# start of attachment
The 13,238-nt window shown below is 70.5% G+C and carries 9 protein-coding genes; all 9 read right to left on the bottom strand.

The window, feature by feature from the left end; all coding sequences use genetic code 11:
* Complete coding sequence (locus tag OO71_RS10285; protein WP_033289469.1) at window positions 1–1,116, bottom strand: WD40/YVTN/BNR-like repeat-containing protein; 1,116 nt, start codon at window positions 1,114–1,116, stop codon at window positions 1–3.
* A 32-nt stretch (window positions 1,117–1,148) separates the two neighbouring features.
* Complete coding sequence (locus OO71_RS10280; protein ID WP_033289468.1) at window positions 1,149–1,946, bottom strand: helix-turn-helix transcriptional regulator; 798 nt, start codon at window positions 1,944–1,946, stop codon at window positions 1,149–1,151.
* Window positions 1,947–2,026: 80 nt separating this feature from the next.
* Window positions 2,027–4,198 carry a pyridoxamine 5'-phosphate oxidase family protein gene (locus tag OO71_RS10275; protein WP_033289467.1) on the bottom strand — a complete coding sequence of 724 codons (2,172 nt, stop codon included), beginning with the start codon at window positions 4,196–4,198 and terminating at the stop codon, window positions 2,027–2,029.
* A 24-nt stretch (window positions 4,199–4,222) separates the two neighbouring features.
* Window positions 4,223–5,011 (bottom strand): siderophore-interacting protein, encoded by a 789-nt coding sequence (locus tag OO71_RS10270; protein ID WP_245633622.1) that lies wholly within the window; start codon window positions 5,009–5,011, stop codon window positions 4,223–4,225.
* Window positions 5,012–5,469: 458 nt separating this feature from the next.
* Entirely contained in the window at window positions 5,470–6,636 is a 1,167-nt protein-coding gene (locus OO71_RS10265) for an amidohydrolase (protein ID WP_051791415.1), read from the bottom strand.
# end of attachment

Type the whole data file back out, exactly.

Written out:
The 13,238-nt window shown below is 70.5% G+C and carries 9 protein-coding genes; all 9 read right to left on the bottom strand.

The window, feature by feature from the left end; all coding sequences use genetic code 11:
* Complete coding sequence (locus tag OO71_RS10285; protein WP_033289469.1) at window positions 1–1,116, bottom strand: WD40/YVTN/BNR-like repeat-containing protein; 1,116 nt, start codon at window positions 1,114–1,116, stop codon at window positions 1–3.
* A 32-nt stretch (window positions 1,117–1,148) separates the two neighbouring features.
* Complete coding sequence (locus OO71_RS10280; protein ID WP_033289468.1) at window positions 1,149–1,946, bottom strand: helix-turn-helix transcriptional regulator; 798 nt, start codon at window positions 1,944–1,946, stop codon at window positions 1,149–1,151.
* Window positions 1,947–2,026: 80 nt separating this feature from the next.
* Window positions 2,027–4,198 carry a pyridoxamine 5'-phosphate oxidase family protein gene (locus tag OO71_RS10275; protein WP_033289467.1) on the bottom strand — a complete coding sequence of 724 codons (2,172 nt, stop codon included), beginning with the start codon at window positions 4,196–4,198 and terminating at the stop codon, window positions 2,027–2,029.
* A 24-nt stretch (window positions 4,199–4,222) separates the two neighbouring features.
* Window positions 4,223–5,011 (bottom strand): siderophore-interacting protein, encoded by a 789-nt coding sequence (locus tag OO71_RS10270; protein ID WP_245633622.1) that lies wholly within the window; start codon window positions 5,009–5,011, stop codon window positions 4,223–4,225.
* Window positions 5,012–5,469: 458 nt separating this feature from the next.
* Entirely contained in the window at window positions 5,470–6,636 is a 1,167-nt protein-coding gene (locus OO71_RS10265) for an amidohydrolase (protein ID WP_051791415.1), read from the bottom strand.